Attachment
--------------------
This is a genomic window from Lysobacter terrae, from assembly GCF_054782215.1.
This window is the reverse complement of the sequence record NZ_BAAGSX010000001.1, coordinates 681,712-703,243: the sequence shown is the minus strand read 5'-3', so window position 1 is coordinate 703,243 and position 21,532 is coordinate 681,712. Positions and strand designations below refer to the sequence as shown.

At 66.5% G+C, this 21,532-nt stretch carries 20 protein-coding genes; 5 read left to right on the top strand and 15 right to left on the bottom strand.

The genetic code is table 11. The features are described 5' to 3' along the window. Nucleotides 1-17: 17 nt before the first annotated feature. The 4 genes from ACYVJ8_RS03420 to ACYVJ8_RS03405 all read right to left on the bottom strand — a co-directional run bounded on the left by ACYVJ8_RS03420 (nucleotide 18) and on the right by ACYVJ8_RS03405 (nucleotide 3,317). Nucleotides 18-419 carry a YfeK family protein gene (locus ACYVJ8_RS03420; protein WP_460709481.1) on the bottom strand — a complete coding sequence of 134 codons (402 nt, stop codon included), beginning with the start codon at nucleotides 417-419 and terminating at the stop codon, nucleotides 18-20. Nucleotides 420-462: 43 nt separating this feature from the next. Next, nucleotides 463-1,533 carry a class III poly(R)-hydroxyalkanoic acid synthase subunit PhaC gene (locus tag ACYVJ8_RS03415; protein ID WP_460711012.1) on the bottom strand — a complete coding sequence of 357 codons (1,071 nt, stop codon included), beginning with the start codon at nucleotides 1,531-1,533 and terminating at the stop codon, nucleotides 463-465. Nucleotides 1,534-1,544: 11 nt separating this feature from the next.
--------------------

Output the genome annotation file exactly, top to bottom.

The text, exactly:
This is a genomic window from Lysobacter terrae, from assembly GCF_054782215.1.
This window is the reverse complement of the sequence record NZ_BAAGSX010000001.1, coordinates 681,712-703,243: the sequence shown is the minus strand read 5'-3', so window position 1 is coordinate 703,243 and position 21,532 is coordinate 681,712. Positions and strand designations below refer to the sequence as shown.

At 66.5% G+C, this 21,532-nt stretch carries 20 protein-coding genes; 5 read left to right on the top strand and 15 right to left on the bottom strand.

The genetic code is table 11. The features are described 5' to 3' along the window. Nucleotides 1-17: 17 nt before the first annotated feature. The 4 genes from ACYVJ8_RS03420 to ACYVJ8_RS03405 all read right to left on the bottom strand — a co-directional run bounded on the left by ACYVJ8_RS03420 (nucleotide 18) and on the right by ACYVJ8_RS03405 (nucleotide 3,317). Nucleotides 18-419 carry a YfeK family protein gene (locus ACYVJ8_RS03420; protein WP_460709481.1) on the bottom strand — a complete coding sequence of 134 codons (402 nt, stop codon included), beginning with the start codon at nucleotides 417-419 and terminating at the stop codon, nucleotides 18-20. Nucleotides 420-462: 43 nt separating this feature from the next. Next, nucleotides 463-1,533 carry a class III poly(R)-hydroxyalkanoic acid synthase subunit PhaC gene (locus tag ACYVJ8_RS03415; protein ID WP_460711012.1) on the bottom strand — a complete coding sequence of 357 codons (1,071 nt, stop codon included), beginning with the start codon at nucleotides 1,531-1,533 and terminating at the stop codon, nucleotides 463-465. Nucleotides 1,534-1,544: 11 nt separating this feature from the next.